Toronto's housing market ranked 12th most-expensive in the world
If Toronto home prices are a bit too rich for your taste (and bank account), consider moving to Miami, Dublin, Rome, Sydney, Dubai, Barcelona, Bangkok, Manchester or Chicago.
Each of these world-class cities boasts a lower average property price than Toronto as of 2019, according to CBRE's fifth annual Global Living report, though only a few have seen higher rental growth over the past year.
CBRE, one of the world's largest commercial real estate and investment firms, recently released the 2019 version of its report comparing the housing markets of 35 major cities around the world.
Hong Kong and Singapore were once again ranked the most expensive cities in which to buy houses on Earth with average prices of $1,235,220 and $874,372 respectively.
Shanghai, Vancouver and Shenzen rounded out the top five, followed closely by Los Angeles, New York City, London, Beijing and Paris.
Toronto came in at spot number 12 this year with an average home price of $575,557, though we scored a 9th place ranking in the category of "rental growth" for the same period.
"House price growth was 1.5 per cent last year, which is low in comparison to the annual average of 10% over the last decade," reads the report on Toronto.
"In contrast, rental growth was high in comparison to the last decade at 4.8 per cent, driven by near historically low vacancy rates of 1.2 per cent in 2018."
CBRE contends that demand for rental properties is growing in Toronto, thanks to downsizing baby boomers, professionals moving to the city for work and "millennials priced out of buying their first property."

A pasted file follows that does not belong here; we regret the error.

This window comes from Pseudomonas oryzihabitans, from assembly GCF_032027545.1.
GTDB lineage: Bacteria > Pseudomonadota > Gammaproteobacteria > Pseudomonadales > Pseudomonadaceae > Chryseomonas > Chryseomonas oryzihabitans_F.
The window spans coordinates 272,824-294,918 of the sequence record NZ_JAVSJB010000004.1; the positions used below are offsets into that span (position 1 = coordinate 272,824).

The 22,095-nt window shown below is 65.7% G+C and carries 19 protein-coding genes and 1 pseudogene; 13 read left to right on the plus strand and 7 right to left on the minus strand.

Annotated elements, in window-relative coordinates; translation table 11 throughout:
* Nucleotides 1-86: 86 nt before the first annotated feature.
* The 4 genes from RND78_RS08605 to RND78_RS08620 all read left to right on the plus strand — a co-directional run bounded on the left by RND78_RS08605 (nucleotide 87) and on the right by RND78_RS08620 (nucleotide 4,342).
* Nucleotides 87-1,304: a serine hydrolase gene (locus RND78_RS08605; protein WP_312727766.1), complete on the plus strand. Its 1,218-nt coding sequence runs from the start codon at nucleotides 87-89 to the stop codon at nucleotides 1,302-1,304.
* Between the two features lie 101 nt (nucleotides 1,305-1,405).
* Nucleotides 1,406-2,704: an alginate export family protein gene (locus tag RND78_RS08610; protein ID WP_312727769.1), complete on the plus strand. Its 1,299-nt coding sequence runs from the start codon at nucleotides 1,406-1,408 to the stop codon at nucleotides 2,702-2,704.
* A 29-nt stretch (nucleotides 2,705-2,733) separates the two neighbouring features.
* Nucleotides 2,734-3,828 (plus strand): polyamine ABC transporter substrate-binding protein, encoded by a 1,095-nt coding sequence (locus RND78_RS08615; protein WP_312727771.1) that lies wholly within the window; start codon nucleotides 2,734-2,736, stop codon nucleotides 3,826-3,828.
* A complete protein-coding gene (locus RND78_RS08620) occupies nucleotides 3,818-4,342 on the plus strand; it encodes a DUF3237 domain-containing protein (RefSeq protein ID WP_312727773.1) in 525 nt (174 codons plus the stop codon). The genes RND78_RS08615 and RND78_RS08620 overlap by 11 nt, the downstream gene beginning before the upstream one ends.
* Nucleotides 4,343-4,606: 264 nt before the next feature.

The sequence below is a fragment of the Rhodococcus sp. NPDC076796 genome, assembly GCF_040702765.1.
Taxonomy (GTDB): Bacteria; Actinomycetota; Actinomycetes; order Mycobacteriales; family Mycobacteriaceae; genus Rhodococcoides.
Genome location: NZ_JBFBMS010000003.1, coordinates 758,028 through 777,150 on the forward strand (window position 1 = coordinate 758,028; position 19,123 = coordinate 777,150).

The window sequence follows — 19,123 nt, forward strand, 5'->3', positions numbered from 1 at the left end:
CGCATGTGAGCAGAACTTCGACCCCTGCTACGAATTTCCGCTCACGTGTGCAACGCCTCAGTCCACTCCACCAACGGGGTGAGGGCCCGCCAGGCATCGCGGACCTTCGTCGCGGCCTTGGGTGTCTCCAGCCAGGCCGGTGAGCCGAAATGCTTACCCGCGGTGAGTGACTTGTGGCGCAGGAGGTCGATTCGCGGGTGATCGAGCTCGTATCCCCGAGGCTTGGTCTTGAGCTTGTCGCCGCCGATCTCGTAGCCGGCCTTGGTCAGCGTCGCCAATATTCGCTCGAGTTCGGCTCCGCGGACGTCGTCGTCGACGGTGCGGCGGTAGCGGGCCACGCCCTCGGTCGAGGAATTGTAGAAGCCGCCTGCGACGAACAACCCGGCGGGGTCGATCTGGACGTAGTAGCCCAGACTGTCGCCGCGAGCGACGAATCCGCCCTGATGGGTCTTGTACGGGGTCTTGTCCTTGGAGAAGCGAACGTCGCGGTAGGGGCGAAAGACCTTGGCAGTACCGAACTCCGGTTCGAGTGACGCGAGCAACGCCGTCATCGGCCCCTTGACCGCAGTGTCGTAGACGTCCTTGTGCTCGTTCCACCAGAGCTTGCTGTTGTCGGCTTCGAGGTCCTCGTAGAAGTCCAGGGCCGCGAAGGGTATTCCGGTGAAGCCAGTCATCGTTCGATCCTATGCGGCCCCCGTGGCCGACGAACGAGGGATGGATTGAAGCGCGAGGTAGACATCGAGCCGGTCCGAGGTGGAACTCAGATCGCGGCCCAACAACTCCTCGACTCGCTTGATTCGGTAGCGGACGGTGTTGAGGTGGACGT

Interestingly, rent prices here aren't ranked as high in comparison to other cities (we're the 23rd most expensive rental market out out of 35) as one might have expected, based on reports hailing Toronto as Canada's most-expensive city.
The 2019 Global Living report, however, lists the average monthly rent price in Toronto as $1,026 US per month (roughly $1,400 in Canada)—a figure that many would say is a gross underestimation.
Whatever the case, CBRE is right in its assertion that Ontario's 15 per cent foreign buyers tax, implemented in April 2017, along with rising Bank of Canada interest rates, has slowed-down home price growth significantly.
"This is a welcome slowdown," it says, "for aspiring home buyers faced with increasingly severe affordability constraints."
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